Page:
Numbers lie. Sometimes.
“Just because you don’t take an interest in politics doesn’t mean politics won’t take an interest in you.” – Pericles (495-429 BC)
It does. Even if you thought that you are an apolitical creature (which these days can be a euphemism for ignoramus), politics chases you. It isn’t surprising that an apolitical creature exists in a body which is essentially of a political animal, an animal that will never be on the endangered list. So what if you didn’t even contest the election for class monitor in your school days or you thought that the Mid Day Meal Scheme was a Sheraton complimentary for corporate clients? You are a star in your walk of life, you have representative urges and the government of the day has the constitutional bypass to help you circumvent the electoral process. You are an object of mass adulation and pixelated times have made you a constant presence in popular imagination. And what if you are Sachin Tendulkar? The bypass has to act as a thoroughfare.
The bypass is enshrined in the Article 80 of the Constitution, which has the provision that the government can nominate 12 persons to the Rajya Sabha apart from 238 elected members, and it goes on to state: “The members to be nominated by the President… shall consist of persons having special knowledge or practical experience in respect of such matters as the following, namely: literature, science, art and social service.”
Yes, it is known that some DNA enthusiasts are tracing the provision to some ‘peerage patterns’ in the British House of Lords, while some are questioning the absence of ‘sports’ in the wording of the provision. Well, the elasticity theory of ‘social service’ (and may be ‘art’) has ensured that many fit in. And unusual service to the phrase ‘social service’ can accommodate sports too. There is another charge that the ruling party has sought to ride on the icon’s popularity.
Now we surely needed better conspiracy theorists, or some amnesia therapists to remind us that when has one Rajya Sabha nomination, that too for a celebrity, swung the political fortunes of a party? The nature of objections also reflect the state of mainstream discourse, and two important concerns have escaped the scrutiny that emerge from Sachin’s nomination and other ‘12 club’ nominations.
I have the numbers, I represent my craft, I represent people (Celebrity Cult and Myth of Representative Entitlement)
Even within the Article 80 dole-outs, the disturbing signs are how the eligibility conditions for representation are being rewritten. Some of the nominations are symptomatic of how the government is falling prey to the mechanics of celebrity cult and how popular appeal has distorted the government’s measure of representative entitlement.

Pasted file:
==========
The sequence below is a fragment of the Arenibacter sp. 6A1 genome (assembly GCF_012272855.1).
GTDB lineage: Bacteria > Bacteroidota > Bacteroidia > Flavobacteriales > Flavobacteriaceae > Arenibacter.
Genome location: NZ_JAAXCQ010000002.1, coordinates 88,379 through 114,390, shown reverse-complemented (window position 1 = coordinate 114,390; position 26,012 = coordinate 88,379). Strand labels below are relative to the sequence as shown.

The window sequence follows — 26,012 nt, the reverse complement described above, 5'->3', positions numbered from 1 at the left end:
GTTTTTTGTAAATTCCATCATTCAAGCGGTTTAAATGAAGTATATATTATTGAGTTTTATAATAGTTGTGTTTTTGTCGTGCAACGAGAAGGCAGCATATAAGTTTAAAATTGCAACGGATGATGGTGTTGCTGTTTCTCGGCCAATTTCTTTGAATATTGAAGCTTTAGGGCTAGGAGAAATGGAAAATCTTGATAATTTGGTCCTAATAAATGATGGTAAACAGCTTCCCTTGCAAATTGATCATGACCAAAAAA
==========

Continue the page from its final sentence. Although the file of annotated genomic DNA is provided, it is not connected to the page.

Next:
The suitability of icons of different fields of excellence for legislative debates and even their commitment to the role needs reappraisal. The celebrity-tag carrying representatives have done little to leave their mark on parliamentary debate or make constructive interventions. Nominated film personalities (Hema Malini, Shabana Azmi), music icons (Lata Mangeshkar) amongst others have not contributed to the discourse in the Upper House in any substantive way and have certainly not found the House cosy enough to attend its sessions.
Of late, by yielding to the cult of celebrity cult, the government seems to have legitimized popularity as an entitlement to representative bodies.There are ways in which even a mundane issue like the nature of school curriculum can be elevated to a quality intervention, which was established by R K Narayan’sintervention on the issue (he was nominated in 1989). In the list of honourable exceptions, agricultural scientist M S Swaminathan’s interventions have also proved him to be an appropriate nomination owing to his erudite contribution to parliamentary debates.
People are Swayed, Government Nods (Populist Templates of Excellence)
Sachin’s nomination also manifests the dangers of the democratisation of rewarding excellence. It is dangerous because it reinforces the myths of popular imagination.It might represent a hypothetical scenario when National Awards are coalesced with Filmfare awards. The government’s benchmarks for evaluating excellence have to be more widespread, inclusive and stricter. The point is not to underplay Sachin’s achievements. The point is that the government’s assessment of the sporting scene of the country has been blinded by populist templates. The achievements in other sporting disciplines of larger global reach (for example, Vishwanathan Anand’s achievements as World Chess champion) or even other achievers of yesteryears in the same disciplines have apparently lost out to the tyranny of adulation. So much for the government’s sportsmanship in identifying its icons!
The state has to transcend the popular narratives of excellence and the government of the day has to also redraw the contours of entitlement to representation. The tyranny of popularity cannot be one of them. Matters of legislative concern cannot be left to the cult of the celebrity. Numbers have to give way to something not-so-numerical. Sometimes and somewhere. Can the ‘12’ club be one of them?